The Southern Region Office has received several complaints about individuals harvesting over their limit of woodcock on the Higbee Beach Wildlife Management Area in Cape May County. Several attempts have been made to apprehend the individuals over the last two hunting seasons without success. The woodcock season is shortened on the Higbee Beach WMA due to a delayed start imposed by the Nongame and Endangered Species Program. During the last two seasons cold weather has minimized the number of birds available; this year was different because there was a large concentration of birds on the area for the opening day. Lt. Cianciulli and Conservation Officer’s Ely and Honachefsky planned an operation on the opening day of the second split of the woodcock season. Conservation Officer Honachefsky stayed in the main parking lot of the WMA and relayed his observations to Lt. Cianciulli and Conservation Officer Ely who were waiting down the street. Conservation Officer Honachefsky stated that two individuals were leaving with what appeared to be over their limit of woodcock. During an inspection the two hunters were only found to be in possession of five woodcock. After they were released an additional nine woodcock that they had secreted in a bag and disposed of were located. Shortly after the first two hunters were released they must have contacted a second group of hunters. Conservation Officer Honachefsky observed the second group come running from the field where they had been hunting, with one individual still talking on a cell phone. They loaded their dogs and equipment and drove away in their van without taking the time to place their firearms in cases. Lt. Cianciulli and CO Ely performed a motor vehicle stop on the van just as one individual was observed jumping from the moving vehicle with two bags of woodcock in his hands. Lt. Cianciulli apprehended the individual running from the vehicle and CO Ely apprehended the driver who was attempting to leave the scene. After several interviews and CO Ely contacting the original two hunters and having them return to the scene, the appropriate summonses have been issued. The first two hunters admitted to throwing the bag of woodcock from the vehicle and were charged with littering, interference and possessing eight woodcock over their limit. The second group had four hunters and they were charged with possessing 21 woodcock over their limit, possessing uncased guns in a motor vehicle, interference and littering.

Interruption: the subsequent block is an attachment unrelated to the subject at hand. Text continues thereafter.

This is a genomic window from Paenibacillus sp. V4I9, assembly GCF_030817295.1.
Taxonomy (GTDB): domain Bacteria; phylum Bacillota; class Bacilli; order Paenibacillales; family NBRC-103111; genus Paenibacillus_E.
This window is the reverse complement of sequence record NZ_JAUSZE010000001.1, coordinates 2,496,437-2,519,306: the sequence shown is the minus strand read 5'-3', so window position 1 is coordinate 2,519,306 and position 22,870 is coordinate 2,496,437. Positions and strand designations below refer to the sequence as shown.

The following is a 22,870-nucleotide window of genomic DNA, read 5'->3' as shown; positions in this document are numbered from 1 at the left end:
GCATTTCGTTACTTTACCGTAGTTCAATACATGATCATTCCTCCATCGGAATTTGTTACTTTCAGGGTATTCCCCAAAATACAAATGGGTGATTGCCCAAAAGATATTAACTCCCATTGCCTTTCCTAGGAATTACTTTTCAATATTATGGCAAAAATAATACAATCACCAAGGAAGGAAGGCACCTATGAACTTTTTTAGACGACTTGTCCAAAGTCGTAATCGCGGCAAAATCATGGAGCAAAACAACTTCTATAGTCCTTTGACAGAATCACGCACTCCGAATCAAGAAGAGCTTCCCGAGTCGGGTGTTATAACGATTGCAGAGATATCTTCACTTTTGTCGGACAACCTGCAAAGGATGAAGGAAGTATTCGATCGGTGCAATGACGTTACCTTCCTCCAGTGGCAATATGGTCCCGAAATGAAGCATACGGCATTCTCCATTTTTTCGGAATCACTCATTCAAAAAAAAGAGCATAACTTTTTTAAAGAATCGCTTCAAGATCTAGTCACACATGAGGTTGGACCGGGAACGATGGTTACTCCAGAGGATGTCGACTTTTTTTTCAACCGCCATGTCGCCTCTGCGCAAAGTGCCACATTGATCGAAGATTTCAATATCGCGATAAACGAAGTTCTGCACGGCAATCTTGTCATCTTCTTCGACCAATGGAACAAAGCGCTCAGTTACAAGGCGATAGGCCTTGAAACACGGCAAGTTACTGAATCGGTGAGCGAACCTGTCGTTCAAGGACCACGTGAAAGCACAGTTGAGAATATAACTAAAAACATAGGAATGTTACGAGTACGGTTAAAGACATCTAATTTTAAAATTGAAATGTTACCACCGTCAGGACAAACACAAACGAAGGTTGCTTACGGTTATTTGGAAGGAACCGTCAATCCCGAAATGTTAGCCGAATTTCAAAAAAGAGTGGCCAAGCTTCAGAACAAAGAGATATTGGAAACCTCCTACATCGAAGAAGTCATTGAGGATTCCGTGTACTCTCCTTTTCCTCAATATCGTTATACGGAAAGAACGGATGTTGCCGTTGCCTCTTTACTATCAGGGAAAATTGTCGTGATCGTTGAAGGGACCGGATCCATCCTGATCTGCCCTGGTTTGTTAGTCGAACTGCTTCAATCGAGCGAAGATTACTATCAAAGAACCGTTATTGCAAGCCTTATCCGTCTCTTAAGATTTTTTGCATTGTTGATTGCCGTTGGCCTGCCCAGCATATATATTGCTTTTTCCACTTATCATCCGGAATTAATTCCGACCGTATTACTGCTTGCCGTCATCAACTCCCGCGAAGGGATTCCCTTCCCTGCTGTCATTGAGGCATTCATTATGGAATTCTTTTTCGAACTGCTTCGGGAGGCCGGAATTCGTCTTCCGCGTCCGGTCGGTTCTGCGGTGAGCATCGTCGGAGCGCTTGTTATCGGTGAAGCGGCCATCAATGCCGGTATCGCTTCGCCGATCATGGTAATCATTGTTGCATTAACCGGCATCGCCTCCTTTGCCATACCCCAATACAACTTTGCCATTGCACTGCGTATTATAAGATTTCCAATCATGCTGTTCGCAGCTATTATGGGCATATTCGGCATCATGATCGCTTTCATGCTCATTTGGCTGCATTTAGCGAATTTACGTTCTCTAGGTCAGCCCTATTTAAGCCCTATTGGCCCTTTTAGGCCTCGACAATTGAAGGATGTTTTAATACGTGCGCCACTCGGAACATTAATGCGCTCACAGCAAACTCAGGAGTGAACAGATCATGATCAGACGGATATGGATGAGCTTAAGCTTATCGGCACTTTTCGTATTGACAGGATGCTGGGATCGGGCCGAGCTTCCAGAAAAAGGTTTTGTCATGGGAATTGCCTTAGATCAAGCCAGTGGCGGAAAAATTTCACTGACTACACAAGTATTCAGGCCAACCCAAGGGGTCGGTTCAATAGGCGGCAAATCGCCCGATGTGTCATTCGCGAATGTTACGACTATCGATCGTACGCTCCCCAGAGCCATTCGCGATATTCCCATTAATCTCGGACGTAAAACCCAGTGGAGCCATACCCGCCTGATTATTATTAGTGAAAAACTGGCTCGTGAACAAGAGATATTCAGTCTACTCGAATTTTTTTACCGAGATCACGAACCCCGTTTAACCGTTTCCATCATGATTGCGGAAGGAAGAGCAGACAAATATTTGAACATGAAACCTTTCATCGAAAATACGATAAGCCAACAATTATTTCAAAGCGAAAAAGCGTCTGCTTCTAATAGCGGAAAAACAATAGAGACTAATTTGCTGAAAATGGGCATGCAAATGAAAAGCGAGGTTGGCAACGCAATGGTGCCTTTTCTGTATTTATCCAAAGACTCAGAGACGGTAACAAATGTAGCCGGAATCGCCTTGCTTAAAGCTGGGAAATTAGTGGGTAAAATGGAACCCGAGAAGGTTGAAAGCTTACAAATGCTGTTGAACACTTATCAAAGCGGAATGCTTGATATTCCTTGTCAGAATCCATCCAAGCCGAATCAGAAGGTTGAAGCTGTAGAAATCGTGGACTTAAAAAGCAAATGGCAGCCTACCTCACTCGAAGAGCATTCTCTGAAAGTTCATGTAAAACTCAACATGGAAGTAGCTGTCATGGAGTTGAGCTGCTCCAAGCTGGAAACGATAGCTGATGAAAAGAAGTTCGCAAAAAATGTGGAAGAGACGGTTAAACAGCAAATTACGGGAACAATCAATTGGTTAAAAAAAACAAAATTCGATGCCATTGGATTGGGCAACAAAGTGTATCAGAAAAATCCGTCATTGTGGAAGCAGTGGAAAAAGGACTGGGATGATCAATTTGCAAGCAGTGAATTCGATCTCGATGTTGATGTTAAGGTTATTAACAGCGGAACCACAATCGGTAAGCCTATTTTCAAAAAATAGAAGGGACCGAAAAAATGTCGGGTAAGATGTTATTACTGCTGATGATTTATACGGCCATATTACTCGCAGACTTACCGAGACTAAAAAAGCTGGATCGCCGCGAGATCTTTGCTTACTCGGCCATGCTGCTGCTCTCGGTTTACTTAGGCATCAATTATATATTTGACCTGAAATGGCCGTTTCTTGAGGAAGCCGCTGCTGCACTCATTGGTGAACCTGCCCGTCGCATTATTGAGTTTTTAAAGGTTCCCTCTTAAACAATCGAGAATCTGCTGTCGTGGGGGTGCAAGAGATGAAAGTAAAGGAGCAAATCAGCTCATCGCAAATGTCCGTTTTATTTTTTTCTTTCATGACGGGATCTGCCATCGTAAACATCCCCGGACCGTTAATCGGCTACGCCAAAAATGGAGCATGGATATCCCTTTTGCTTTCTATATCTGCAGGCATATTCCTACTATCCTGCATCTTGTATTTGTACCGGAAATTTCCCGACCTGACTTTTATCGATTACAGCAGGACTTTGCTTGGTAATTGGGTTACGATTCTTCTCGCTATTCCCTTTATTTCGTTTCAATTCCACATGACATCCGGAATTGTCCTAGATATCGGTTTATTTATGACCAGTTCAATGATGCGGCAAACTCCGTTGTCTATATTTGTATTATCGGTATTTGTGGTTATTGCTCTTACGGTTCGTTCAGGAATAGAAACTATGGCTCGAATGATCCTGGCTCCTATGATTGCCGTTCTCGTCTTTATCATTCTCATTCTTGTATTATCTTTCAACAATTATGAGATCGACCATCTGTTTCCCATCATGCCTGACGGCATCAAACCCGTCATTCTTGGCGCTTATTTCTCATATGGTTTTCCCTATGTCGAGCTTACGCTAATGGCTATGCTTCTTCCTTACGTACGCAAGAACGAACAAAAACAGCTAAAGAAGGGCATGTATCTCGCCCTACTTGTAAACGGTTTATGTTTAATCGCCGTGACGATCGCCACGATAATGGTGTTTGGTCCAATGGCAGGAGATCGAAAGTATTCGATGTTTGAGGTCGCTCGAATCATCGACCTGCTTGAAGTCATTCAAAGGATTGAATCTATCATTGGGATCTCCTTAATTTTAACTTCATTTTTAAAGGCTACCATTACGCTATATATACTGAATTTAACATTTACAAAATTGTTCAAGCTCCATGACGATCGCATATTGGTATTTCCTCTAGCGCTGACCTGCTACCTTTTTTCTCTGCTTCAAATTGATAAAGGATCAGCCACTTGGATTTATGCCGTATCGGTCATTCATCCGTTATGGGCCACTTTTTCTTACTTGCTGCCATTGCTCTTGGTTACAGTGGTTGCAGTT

Conservation Officer Honachefsky coordinated a case involving the unlawful sale of 213 sets of antlers by a Folsom, Atlantic County man. Assisting in the operation were Captain Eisenhuth, Lt. Leonard, Lt. Cianciulli, Conservation Officer’s Batten, Ely, Massey, Kille, Stites and Vazquez in addition to Special Agents Manera, Jordan and Sabia from the U.S. Fish and Wildlife Service. The case started when the suspect offered to sell his collection of whitetail deer antlers and was put in contact with Special Agent Jordan who was posing as a large antler dealer. After several telephone conversations the sale and the associated buy-bust operation were set in motion. On the day of the sale Special Agent Jordan was equipped with a wire and went to the suspect’s home while the remaining officers waited a short distance away. On Special Agent Jordan’s signal the remaining officers converged on the home when the sale was completed. The suspect was taken into custody without incident. At the completion of the sale Conservation Officer Honachefsky, who was waiting at the Atlantic County Prosecutors office, obtained a search warrant for the suspect’s home and property. The remaining officers executed the search warrant when Conservation Officer Honachefsky returned with the required paperwork. In addition to 213 sets of antlers recovered from the sale, officers also recovered possession seals, hunting licenses, video tapes and venison from two freezers. The videos that were recovered from the home document a hunting and fishing trip made to Alaska. Evidence of illegal hunting and fishing charges will be passed along to the Alaska Fish and Wildlife Service. New Jersey’s charges are pending the criminal indictment for the commercialization of wildlife charges and will include civil charges for the unlawful possession and transfer of the whitetail antlers and parts. The suspect has been convicted of several deer act violations in the past and the maximum fines associated with this case could be over $300,000.